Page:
Sit down with your family and examine your spending to find areas where you can tighten your belt. Some items that may be on the chopping block are eating out, buying expensive clothes or gifts, and spending on hobbies and vacations.
Step 3: Pay down debt
Working to pay down high-interest debt when the economy is booming is like doing your future self a favor. You can start paying extra capital while things are good in order to pay your debts off faster. You could consolidate high-interest debt to get a lower average interest rate or enter credit counseling if your debt is a burden. Getting your debt payments under control is essential, since having good credit will help you weather future financial storms.
When it comes to debt management, you have a few options: A popular way of paying down debt is the “debt snowball” method, which involves paying off your smallest loans first to give you some early wins that can motivate you to tackle your bigger loans.
Another option is the “debt avalanche” method, which has you pay down your high interest debts first, no matter the size of the balance, and work your way down to the lowest-interest loan. If you aren’t sure which approach is right for you, reach out to a financial planner.
Step 4: Gain employment and side-hustle skills
One of the major concerns people have about recessions is the potential for job loss. Layoffs are common when the economy takes a nose-dive, and getting a new gig can be tricky when no one’s hiring. One good thing to do while the economy is healthy is to pick up some in-demand skills or credentials to make yourself more attractive on the market in case you need to look for a new job in a down economy.
Another option is to pursue skills that you can perform on a contract basis so you’ll be able to find smaller jobs as a stopgap if your main income source dries up. Once you’ve got those skills, you can use them as a side hustle to earn extra income that you can stash away in your emergency fund or use to pay down more of your debt.
Step 5: Set up access to additional credit
Along with recession-proofing your job skills, it can be a good idea to enhance your financial resources for potential future needs. You can access additional credit through a home equity line of credit or some new credit cards with higher limits. Keep those resources open and don’t use them before you have to.
If you have credit card debt already, it is a better idea to pay those down as fast as you can to free up credit than to apply for new credit cards. Consolidating your credit card debt using a personal loan that allows it is another good way to increase credit flexibility while also reducing your average interest rate.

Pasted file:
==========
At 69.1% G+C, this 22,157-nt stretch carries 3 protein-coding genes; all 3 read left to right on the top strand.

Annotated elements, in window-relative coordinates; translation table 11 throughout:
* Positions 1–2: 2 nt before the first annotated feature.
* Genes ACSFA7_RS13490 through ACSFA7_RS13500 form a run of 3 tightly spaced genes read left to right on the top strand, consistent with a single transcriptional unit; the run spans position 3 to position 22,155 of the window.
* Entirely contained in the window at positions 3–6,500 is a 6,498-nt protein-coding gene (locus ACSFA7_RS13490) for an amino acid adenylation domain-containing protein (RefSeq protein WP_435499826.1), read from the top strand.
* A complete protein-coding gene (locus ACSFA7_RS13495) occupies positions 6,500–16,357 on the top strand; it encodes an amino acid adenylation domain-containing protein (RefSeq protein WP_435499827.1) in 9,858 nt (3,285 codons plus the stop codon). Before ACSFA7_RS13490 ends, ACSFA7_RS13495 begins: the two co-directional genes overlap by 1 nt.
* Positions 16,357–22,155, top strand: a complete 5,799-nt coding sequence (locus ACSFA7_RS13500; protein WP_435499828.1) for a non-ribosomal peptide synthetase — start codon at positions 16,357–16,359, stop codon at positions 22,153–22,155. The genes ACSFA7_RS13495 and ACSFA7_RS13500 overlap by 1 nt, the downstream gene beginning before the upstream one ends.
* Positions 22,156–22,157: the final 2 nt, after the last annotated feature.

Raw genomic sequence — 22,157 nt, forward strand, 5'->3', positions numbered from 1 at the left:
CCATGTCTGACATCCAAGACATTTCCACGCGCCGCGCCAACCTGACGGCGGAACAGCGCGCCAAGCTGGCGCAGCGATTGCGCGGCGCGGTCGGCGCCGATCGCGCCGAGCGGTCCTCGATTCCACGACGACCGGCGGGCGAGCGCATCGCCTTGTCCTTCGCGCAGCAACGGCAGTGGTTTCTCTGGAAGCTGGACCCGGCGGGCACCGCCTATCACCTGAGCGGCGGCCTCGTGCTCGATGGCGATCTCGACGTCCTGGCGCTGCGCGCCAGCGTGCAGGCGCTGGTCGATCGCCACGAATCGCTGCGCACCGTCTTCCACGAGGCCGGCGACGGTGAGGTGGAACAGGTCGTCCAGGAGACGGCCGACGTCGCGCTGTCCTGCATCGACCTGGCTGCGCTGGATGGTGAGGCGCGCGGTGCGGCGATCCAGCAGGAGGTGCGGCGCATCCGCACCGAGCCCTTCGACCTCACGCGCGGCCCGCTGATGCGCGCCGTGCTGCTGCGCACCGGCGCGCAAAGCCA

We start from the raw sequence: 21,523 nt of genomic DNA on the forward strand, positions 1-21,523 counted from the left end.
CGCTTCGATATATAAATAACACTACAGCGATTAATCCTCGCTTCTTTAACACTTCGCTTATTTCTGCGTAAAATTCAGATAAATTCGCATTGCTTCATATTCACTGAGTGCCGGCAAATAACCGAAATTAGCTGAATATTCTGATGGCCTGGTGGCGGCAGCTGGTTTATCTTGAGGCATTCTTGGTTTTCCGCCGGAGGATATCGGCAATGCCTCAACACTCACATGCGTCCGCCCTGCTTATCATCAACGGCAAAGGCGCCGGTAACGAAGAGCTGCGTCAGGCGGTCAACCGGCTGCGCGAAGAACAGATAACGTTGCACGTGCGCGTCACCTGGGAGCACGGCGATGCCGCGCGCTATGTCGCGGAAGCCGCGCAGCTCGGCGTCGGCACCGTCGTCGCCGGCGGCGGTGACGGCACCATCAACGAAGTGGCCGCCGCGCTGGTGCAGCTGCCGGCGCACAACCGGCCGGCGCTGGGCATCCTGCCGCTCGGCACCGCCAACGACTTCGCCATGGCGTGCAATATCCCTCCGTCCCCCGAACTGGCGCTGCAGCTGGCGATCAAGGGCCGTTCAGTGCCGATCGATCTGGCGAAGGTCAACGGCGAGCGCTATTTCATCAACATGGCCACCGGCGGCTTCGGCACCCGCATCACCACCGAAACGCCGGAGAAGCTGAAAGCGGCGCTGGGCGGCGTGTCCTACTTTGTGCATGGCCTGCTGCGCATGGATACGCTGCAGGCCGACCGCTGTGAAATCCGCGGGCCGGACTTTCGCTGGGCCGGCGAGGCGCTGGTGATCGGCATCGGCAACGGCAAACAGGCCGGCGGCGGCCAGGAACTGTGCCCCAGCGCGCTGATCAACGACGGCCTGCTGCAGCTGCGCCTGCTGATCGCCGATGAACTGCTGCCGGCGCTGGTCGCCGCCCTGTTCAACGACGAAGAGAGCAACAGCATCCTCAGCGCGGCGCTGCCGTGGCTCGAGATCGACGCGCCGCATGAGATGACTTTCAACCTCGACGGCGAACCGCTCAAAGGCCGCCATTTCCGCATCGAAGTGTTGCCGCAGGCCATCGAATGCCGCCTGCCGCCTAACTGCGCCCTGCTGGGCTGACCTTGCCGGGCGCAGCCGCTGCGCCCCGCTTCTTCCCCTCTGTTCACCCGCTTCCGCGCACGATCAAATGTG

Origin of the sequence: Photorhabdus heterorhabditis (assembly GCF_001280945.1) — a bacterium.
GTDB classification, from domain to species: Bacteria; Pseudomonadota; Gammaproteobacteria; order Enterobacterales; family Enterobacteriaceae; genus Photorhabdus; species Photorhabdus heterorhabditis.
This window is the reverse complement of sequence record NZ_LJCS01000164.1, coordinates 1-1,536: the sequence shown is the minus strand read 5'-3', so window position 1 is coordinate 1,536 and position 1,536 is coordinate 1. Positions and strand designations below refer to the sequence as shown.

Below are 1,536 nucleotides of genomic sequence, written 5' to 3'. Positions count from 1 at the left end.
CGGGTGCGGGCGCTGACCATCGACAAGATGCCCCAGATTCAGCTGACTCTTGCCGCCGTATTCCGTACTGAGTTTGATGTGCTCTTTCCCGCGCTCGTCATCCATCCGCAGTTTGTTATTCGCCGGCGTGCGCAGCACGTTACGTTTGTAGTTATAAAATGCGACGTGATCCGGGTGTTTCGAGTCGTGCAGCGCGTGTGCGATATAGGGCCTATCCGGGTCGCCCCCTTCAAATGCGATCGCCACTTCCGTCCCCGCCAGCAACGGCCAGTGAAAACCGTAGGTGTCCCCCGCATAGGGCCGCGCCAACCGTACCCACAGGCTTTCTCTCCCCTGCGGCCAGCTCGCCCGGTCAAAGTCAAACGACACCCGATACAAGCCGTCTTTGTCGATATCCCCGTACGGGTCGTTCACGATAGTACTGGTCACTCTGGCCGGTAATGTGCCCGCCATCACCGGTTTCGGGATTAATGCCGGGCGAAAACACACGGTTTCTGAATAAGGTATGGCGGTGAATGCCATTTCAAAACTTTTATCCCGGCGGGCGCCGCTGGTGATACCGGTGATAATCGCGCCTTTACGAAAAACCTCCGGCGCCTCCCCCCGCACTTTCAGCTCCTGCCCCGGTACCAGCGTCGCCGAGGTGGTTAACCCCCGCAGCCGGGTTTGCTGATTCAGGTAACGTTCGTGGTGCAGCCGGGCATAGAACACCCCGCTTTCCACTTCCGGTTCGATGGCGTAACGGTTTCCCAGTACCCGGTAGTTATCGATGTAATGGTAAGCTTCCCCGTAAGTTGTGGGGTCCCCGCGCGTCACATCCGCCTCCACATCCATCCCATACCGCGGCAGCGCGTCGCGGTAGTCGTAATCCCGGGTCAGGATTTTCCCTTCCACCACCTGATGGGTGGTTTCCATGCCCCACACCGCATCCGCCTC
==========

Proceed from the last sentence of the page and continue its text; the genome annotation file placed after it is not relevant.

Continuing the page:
Step 6. Make use of aid programs
There are countless government programs (permanent and temporary) at the federal and local level to help people struggling with financial hardship. For instance, some governments offer low interest loans, temporary moratoriums on foreclosures and evictions, free school lunches, food programs, etc. Don’t be afraid to take advantage of these programs if you need help. Research your options carefully to find those that apply to your situation.
Step 7: Keep investing
Before a recession hits, review your investment portfolio to ensure that it fits the level of risk you’re comfortable with. How much risk you will want to assume depends on your attitude and personality, your financial goals, and your time horizon. Those near retirement will want to be far more conservative in their investments than younger people who want growth.
Once you’ve adjusted your investment risk, don’t stop investing in the stock market during a recession. The stock market will almost certainly go up again, so it’s not prudent to yank all your money out at the first sign of trouble. Consider staying the course and buying shares of a diversified asset mix even when the market falls.
If you take all this advice, you’ll be in the best position possible when the next economic recession comes along. Boosting your financial stability and flexibility should be the centerpiece of your personal recession-proofing.
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Frequently Asked Questions
Before a recession hits, you should reassess your monthly budget, bolster your emergency fund, reduce your expenses, pay off as much debt as possible, gain access to additional credit, start a part-time job or side hustle, and continue your usual investing contributions.
Federal bond funds, municipal bond funds, and taxable corporate bonds are popular with risk-averse investors. A money market fund provides a high degree of safety, but offers small returns. Dividend funds, large-cap funds, and utilities mutual funds are also known for providing decent returns with low volatility
Surviving a recession is about staying calm, behaving conservatively with your money, and living well within your means. Most importantly, don’t be afraid of a bear market. Avoid trying to time the market to protect your investments as most investors get the timing wrong.
Generally speaking, you can get a better deal on a house during a recession. This is because there are more homes available due to foreclosures or owners who are forced to sell. A greater supply of homes means home prices tend to fall. That said, every recession is unique and areas are affected differently. Furthermore, you should carefully consider your personal financial situation and whether your income is safe enough to make a big purchase.
Yes, banks accept deposits during a recession. In fact, banks are safe places to store your cash, as long as the bank is insured appropriately by the government.